I carry a trustworthy unit (60CSx) with topo maps and track log turned on, and study it carefully while navigating.

 

Plus all the other good advice mentioned above.

+1. Although I don't go orienteering as much since I started geocaching. :lol:

 

I use Geocaching to train for Orienteering.

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<_< Get a BIG ball of string.....

 

I think you got your name wrong. Shouldn't it be spelled, W i s e g u y? :P

 

I've gotten turned around a time or two while caching in the woods but those times were at night. Luckily the gpsr was working fine and recorded a tracklog on those couple of times. It would probably pay to use a compass to note bearing going in and keep that in mind just in case the gpsr decided to give up at an inopportune time. :unsure:

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Here is my 2cents worth of advice.

1. No phone (any type) is a substitute for a quality GPS. The battery life is too short, they are relatively delicate and quit immediately if they get wet. (Also phone antennas are inferior to GPS antennas if you are in any type of overhead cover.).

 

Yawn. None of the above is true, as usual.

 

While I'm sure that the GPS app on most smartphones is quite adequate for many things, I'd also like to point out that you can also get a bubble level app, but I wouldn't attempt to build a house with it.

 

Luckily, we aren't building houses. We're hiking. There's quite a big difference there.

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The main thing to remember if you get lost is DON'T PANIC!

Patrick F. McManus wrote in "The Modified Stationary Panic"*:

I disagree sharply with most survival experts on what the lost person should do first. Most of them start out by saying some fool thing like, "The first rule of survival is DON'T PANIC!" Well, anyone who has ever been lost knows that kind of advice is complete nonsense. They might as well tell you "DON'T SWEAT!" or "DON'T GET GOOSE BUMPS ALL OVER YOUR BODY!"

 

He then goes on to explain how to panic without getting into more problems (which involves various dance steps and Austrian drinking songs), but you'll have to read that yourself.

 

*A Fine And Pleasant Misery 1981

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Here is my 2cents worth of advice.

1. No phone (any type) is a substitute for a quality GPS. The battery life is too short, they are relatively delicate and quit immediately if they get wet. (Also phone antennas are inferior to GPS antennas if you are in any type of overhead cover.).

 

Yawn. None of the above is true, as usual.

 

 

In my experience Peoria Bill's assertions are spot on.

 

I love smartphone caching, and I'll take a smartphone caching in an urban environment any day. I've fallen in love with posting field notes in the field.

 

But in deep woods, or when I'm canoeing, my water-and-shock-resistant 60CSx and Colorado with their big, sensitive quad-helix antennas win every time. I turn them on in the car about a half hour before I get to my destination, and turn them off hours later.

 

Horses for courses.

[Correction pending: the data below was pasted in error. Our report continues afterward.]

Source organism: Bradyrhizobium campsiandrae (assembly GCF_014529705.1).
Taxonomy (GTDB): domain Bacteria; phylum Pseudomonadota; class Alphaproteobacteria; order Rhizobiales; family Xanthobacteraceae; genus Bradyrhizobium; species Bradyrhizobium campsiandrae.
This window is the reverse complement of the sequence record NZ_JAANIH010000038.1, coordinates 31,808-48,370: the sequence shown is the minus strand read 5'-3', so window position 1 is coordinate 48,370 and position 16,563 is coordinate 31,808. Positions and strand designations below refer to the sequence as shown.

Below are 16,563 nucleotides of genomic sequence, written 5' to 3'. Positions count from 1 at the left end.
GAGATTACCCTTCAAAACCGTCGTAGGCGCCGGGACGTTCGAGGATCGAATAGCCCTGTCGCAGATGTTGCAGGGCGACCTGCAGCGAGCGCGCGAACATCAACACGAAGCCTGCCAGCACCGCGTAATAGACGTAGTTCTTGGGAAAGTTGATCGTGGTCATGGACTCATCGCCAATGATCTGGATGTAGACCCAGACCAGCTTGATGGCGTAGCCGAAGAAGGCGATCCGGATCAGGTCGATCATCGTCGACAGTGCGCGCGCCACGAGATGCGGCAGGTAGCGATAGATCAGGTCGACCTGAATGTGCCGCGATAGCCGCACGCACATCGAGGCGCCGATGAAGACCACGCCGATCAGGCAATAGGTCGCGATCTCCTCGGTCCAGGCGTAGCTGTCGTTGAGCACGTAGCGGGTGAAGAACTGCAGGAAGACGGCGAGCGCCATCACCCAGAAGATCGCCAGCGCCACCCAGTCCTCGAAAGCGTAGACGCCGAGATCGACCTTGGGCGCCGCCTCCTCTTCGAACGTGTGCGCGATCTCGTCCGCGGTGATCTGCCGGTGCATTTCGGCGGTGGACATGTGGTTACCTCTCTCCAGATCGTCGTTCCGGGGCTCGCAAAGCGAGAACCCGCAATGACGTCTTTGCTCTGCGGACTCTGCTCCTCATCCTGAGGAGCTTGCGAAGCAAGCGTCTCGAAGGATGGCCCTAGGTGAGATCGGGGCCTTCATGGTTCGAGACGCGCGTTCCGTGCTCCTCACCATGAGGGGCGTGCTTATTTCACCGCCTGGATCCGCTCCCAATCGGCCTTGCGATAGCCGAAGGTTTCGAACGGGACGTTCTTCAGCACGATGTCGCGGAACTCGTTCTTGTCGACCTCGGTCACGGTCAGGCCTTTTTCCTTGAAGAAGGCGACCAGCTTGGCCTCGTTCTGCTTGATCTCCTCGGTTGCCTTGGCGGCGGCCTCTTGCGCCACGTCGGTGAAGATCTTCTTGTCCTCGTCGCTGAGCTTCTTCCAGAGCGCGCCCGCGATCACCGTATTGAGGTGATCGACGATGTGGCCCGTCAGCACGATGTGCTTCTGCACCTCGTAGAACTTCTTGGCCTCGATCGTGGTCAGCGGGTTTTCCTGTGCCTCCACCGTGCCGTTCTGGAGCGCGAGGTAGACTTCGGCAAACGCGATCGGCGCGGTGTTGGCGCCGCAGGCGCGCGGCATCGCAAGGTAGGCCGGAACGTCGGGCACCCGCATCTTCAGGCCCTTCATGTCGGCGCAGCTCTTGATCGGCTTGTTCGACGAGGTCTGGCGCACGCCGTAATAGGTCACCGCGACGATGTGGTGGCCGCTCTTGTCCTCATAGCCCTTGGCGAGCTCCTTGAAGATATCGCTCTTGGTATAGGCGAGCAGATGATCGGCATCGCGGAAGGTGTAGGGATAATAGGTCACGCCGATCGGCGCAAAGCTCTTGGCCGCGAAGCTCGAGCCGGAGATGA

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I will echo much of what others said

 

I was an Orienteer for a while and learned a lot about reading maps and navigation. i can navigate almost anywhere with map and compass. It is a trick, but you can learm to see the area around you and then be able to put yourself on the paper map.

 

I agree, invest in a dedicated GPS for remote GC. Make use of the Breadcrumb feature. Mark the parking ( often included by the CO when you upload) . Save the iPhone for urban areas.

 

But beyond tchnology.

 

Learn to observe the environment around you, Can you hear freeway, river, airport? I know of people lost in an urban park 1 mile square. They asked me how to get out, I said go down this trail and walk towards the sound of the freeway, that is where the parking lot is. Notice the trees and clearings. The slope and the generatl direction of the contour as it relates to your car.

 

When you upload the caches from this site, do it from looking at the map. study the ground features and put yourself in the larger environment. What are the named roads, named trails. Where is the town, is there a large feature like a water tank, structure pond or lake? Is your Geocaching area on a map, ( state forest, state park, ranger district) invest in these maps or download and carry a hard copy of your target destination. I have not tried, but can you make a screen shot of your larger destination and print out where the caches are upon the map? Dont mark the cache as found in your application until you get home ( if your application removes the cache from the front of the queue), that way the references will remain if you need to backtrack to familiar area. I use a paper and pencil pad to mark notes about my finds and drops.

 

Map and compass are two of the 10 essentials for wilderness recreation.

 

an observant mind is number 1A++.

 

Make sure you are well hydrated and well fed, even a little snack. I find I make the most foolish errors when I am likely needing a little snack or a lot more water.